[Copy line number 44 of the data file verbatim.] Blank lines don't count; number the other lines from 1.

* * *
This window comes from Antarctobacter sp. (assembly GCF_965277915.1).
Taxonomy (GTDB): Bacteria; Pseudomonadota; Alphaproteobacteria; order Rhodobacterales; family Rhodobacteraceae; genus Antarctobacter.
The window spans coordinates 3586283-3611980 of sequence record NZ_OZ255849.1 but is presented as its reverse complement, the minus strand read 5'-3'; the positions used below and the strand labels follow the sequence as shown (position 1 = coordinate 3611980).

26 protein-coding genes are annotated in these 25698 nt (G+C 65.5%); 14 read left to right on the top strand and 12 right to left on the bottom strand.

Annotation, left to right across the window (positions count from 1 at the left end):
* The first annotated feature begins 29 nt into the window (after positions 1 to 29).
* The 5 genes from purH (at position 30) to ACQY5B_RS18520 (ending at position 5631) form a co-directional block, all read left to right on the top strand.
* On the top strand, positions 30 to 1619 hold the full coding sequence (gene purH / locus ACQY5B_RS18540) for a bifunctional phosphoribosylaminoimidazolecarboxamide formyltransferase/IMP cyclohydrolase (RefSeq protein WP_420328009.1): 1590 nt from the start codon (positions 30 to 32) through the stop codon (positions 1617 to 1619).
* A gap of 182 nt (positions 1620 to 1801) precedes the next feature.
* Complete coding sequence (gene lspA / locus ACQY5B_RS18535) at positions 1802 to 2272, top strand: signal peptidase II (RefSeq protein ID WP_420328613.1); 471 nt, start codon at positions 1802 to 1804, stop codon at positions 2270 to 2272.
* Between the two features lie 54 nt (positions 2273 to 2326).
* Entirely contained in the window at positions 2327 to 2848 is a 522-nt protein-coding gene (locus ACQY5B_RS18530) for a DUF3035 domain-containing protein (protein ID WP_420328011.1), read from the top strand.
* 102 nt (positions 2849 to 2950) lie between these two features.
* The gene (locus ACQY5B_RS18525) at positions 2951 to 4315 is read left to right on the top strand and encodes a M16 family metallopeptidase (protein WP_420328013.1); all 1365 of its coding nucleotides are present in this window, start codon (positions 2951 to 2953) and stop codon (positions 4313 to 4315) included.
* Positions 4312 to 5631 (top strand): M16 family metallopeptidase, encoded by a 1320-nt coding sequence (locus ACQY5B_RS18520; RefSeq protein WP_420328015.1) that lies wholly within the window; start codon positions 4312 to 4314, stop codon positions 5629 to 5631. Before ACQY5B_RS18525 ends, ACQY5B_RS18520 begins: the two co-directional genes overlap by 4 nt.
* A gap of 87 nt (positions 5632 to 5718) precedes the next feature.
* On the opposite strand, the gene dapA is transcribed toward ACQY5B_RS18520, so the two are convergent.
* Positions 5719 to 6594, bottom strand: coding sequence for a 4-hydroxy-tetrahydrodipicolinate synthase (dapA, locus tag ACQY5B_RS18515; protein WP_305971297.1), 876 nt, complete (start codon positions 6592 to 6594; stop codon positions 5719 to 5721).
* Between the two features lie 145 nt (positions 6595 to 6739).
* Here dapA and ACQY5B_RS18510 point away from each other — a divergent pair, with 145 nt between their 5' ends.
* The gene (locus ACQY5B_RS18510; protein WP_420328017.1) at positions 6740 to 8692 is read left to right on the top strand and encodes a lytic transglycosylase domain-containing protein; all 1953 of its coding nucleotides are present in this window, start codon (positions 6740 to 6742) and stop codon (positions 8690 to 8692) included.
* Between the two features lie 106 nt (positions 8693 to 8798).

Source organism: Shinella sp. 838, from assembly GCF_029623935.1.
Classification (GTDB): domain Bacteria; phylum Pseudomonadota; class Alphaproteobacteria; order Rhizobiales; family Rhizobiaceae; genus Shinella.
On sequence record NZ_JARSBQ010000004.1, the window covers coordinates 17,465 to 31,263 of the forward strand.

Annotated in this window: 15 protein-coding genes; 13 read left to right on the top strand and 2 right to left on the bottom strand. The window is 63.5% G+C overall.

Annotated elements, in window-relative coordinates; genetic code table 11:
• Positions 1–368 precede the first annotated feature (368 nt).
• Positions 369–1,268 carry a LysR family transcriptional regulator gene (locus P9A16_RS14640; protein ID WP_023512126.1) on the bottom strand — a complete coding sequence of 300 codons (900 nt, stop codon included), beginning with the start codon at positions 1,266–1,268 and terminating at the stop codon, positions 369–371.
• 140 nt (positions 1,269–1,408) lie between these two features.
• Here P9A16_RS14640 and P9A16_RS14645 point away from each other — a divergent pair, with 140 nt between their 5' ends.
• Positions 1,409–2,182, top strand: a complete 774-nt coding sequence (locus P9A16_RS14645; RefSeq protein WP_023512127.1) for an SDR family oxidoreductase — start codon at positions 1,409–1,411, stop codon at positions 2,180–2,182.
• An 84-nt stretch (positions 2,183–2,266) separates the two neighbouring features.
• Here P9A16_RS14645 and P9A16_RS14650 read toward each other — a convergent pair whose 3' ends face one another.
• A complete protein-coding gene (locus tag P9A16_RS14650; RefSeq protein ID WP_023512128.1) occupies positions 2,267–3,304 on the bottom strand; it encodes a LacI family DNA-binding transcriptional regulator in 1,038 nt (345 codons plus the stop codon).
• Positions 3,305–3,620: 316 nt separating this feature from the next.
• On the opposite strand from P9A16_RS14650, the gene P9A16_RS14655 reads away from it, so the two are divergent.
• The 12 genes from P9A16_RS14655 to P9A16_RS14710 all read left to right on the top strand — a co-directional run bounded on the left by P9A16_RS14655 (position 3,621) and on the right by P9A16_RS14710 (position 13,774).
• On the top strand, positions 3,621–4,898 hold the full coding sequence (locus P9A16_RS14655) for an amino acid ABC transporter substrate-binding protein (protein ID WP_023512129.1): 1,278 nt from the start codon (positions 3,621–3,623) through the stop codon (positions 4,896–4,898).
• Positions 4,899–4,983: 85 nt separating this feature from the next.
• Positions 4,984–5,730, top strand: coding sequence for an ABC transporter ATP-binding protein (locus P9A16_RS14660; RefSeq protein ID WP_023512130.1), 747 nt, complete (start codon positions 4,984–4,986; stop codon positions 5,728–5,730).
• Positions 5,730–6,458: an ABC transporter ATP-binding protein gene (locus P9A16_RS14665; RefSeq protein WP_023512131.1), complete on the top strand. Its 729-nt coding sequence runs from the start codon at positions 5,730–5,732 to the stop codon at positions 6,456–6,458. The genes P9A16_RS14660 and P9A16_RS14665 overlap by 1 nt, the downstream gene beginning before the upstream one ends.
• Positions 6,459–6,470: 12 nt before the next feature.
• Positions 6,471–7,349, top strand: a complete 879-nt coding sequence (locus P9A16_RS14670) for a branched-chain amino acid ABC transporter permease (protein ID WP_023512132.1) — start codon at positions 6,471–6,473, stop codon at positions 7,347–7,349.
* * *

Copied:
• Positions 6,471–7,349, top strand: a complete 879-nt coding sequence (locus P9A16_RS14670) for a branched-chain amino acid ABC transporter permease (protein ID WP_023512132.1) — start codon at positions 6,471–6,473, stop codon at positions 7,347–7,349.